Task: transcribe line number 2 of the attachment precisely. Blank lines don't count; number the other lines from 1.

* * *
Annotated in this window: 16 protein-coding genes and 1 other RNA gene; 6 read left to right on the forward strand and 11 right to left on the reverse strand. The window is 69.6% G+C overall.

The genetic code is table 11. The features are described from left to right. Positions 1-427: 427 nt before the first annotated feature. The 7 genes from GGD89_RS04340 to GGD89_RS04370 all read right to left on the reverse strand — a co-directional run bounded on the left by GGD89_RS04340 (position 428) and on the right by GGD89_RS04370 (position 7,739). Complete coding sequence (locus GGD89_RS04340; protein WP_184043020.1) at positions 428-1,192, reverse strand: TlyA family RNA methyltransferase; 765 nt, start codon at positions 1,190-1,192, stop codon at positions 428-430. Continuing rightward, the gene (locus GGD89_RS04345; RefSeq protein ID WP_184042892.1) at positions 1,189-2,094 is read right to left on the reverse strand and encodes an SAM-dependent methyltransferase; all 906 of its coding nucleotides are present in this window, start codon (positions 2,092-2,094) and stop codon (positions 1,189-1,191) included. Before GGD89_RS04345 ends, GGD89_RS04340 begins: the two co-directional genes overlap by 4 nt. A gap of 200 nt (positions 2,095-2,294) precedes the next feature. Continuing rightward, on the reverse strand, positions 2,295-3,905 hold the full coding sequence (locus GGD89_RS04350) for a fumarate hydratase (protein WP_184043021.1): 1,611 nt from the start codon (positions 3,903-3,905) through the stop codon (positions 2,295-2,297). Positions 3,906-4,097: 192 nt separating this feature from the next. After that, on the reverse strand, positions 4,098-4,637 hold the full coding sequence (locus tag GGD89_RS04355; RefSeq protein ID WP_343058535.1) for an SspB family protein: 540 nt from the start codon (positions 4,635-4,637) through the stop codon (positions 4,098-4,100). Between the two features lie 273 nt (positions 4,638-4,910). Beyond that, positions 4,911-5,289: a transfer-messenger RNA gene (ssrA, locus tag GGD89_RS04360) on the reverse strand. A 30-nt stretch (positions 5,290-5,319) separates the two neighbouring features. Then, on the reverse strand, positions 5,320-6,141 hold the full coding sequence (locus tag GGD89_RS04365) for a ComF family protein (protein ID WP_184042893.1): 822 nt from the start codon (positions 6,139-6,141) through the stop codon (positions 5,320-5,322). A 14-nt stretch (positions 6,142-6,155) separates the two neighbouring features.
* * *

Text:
The genetic code is table 11. The features are described from left to right. Positions 1-427: 427 nt before the first annotated feature. The 7 genes from GGD89_RS04340 to GGD89_RS04370 all read right to left on the reverse strand — a co-directional run bounded on the left by GGD89_RS04340 (position 428) and on the right by GGD89_RS04370 (position 7,739). Complete coding sequence (locus GGD89_RS04340; protein WP_184043020.1) at positions 428-1,192, reverse strand: TlyA family RNA methyltransferase; 765 nt, start codon at positions 1,190-1,192, stop codon at positions 428-430. Continuing rightward, the gene (locus GGD89_RS04345; RefSeq protein ID WP_184042892.1) at positions 1,189-2,094 is read right to left on the reverse strand and encodes an SAM-dependent methyltransferase; all 906 of its coding nucleotides are present in this window, start codon (positions 2,092-2,094) and stop codon (positions 1,189-1,191) included. Before GGD89_RS04345 ends, GGD89_RS04340 begins: the two co-directional genes overlap by 4 nt. A gap of 200 nt (positions 2,095-2,294) precedes the next feature. Continuing rightward, on the reverse strand, positions 2,295-3,905 hold the full coding sequence (locus GGD89_RS04350) for a fumarate hydratase (protein WP_184043021.1): 1,611 nt from the start codon (positions 3,903-3,905) through the stop codon (positions 2,295-2,297). Positions 3,906-4,097: 192 nt separating this feature from the next. After that, on the reverse strand, positions 4,098-4,637 hold the full coding sequence (locus tag GGD89_RS04355; RefSeq protein ID WP_343058535.1) for an SspB family protein: 540 nt from the start codon (positions 4,635-4,637) through the stop codon (positions 4,098-4,100). Between the two features lie 273 nt (positions 4,638-4,910). Beyond that, positions 4,911-5,289: a transfer-messenger RNA gene (ssrA, locus tag GGD89_RS04360) on the reverse strand. A 30-nt stretch (positions 5,290-5,319) separates the two neighbouring features. Then, on the reverse strand, positions 5,320-6,141 hold the full coding sequence (locus tag GGD89_RS04365) for a ComF family protein (protein ID WP_184042893.1): 822 nt from the start codon (positions 6,139-6,141) through the stop codon (positions 5,320-5,322). A 14-nt stretch (positions 6,142-6,155) separates the two neighbouring features.